ISTANBUL (Reuters) – Turkey’s central bank on Monday raised remuneration rates on required lira reserves by 200 basis points for all banks, taking a further backdoor tightening step that rolls back measures it had adopted to ease coronavirus fallout.
It is the latest effort to support the lira that touched another all-time low last week at nearly 8 versus the dollar, and comes after a surprise policy tightening last month. The bank on Friday also raised the lira swap rate.
The central bank said lenders that meet real loan growth requirements will have a 9% remuneration rate on lira required reserves, while the rate for others will be 2%. The new rates will be effective Oct. 16.
The bank also said it halved the commission rate on required reserves for forex deposits and participation funds. The rate now stands at 0.0125% for dollars and 0.00125% for other currencies.
The moves will improve financial stability and the monetary transmission mechanism, central bank sources said, adding that they will also decrease the banking system’s transaction costs.
The central bank has recently taken liquidity steps to normalise policy since restrictions related to the coronavirus pandemic were lifted.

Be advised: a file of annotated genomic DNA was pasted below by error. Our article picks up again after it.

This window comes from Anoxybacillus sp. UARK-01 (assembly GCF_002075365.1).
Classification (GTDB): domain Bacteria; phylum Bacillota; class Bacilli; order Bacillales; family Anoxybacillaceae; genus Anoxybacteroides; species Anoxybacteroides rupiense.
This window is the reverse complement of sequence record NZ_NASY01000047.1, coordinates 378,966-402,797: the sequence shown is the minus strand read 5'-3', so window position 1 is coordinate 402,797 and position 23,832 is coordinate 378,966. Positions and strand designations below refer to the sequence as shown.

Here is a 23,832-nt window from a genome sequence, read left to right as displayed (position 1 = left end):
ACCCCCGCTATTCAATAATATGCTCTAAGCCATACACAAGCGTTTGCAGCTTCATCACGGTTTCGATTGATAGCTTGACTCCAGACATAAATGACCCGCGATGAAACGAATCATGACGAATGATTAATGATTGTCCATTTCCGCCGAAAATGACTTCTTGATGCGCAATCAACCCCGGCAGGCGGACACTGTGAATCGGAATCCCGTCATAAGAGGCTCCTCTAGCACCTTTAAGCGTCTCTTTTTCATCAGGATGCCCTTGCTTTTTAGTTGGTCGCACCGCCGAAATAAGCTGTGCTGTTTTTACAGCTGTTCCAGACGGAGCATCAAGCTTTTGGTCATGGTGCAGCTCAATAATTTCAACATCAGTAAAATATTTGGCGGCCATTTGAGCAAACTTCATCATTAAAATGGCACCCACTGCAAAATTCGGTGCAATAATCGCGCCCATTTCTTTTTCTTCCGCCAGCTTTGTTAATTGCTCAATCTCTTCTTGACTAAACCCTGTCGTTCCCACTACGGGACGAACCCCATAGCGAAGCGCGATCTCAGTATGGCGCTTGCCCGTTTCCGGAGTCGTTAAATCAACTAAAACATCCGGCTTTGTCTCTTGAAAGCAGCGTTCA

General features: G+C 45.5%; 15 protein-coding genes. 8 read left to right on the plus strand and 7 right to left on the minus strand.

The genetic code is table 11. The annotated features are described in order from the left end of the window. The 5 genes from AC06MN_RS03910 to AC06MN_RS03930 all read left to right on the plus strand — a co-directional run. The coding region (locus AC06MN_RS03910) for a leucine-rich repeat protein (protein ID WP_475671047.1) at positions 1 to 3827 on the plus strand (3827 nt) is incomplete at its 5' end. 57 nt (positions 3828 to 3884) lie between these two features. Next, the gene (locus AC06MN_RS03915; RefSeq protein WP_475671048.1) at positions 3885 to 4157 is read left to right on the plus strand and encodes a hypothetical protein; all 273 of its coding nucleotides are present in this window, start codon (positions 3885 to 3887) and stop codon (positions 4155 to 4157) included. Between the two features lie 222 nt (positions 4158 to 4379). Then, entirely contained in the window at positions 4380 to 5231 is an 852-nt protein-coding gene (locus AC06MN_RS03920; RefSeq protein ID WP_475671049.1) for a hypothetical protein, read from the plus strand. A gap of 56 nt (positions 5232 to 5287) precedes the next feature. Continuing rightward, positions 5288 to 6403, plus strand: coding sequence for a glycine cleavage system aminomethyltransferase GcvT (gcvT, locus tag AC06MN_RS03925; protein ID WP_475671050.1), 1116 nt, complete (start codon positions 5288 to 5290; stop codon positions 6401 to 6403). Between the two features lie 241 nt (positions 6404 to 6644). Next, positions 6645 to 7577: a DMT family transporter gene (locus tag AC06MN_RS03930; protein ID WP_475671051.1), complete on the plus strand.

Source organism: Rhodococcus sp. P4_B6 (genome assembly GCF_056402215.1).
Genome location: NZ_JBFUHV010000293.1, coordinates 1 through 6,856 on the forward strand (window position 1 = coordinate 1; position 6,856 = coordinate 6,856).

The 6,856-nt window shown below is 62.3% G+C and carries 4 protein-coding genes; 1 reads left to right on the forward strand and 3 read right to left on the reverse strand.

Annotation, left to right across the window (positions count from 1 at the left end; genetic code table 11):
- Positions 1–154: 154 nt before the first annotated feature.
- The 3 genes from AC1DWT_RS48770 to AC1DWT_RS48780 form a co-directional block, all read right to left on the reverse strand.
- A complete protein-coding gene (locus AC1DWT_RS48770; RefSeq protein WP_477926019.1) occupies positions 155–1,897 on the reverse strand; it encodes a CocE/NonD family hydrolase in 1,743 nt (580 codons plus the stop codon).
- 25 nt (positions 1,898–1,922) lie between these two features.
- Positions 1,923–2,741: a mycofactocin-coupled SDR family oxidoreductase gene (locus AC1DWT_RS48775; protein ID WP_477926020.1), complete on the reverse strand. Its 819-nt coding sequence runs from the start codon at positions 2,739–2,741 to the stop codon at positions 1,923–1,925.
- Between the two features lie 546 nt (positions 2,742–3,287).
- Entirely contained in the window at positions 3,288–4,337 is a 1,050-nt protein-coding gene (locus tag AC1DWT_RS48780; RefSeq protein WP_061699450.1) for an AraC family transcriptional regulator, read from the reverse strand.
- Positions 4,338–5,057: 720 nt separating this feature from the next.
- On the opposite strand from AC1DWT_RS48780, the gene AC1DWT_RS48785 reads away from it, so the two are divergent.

Since restrictions related to the coronavirus pandemic were mostly lifted in June, the bank’s mostly backdoor steps have raised the average cost of funding CBTWACF= to 11.64% as of Friday. The policy interest rate was raised to 10.25% last month.
Such steps have raised expectations for another rate hike at next week’s monetary policy meeting, after the bank unexpectedly raised its policy rate by 200 basis points last month. The lira has hit a series of record lows against hard currencies since August.
The cost of funding is “still well below the new ceiling of 13.25%,” said Win Thin, of Brown Brothers Harriman. “Another outright rate hike is possible (on Oct. 22) if the lira continues to weaken.”
The lira has lost as much as 25% of its value this year, mainly on concerns over the central bank’s depleted forex reserves and costly interventions in the forex market.
Reporting by Nevzat Devranoglu, Daren Butler and Ali Kucukgocmen; Editing by Jonathan Spicer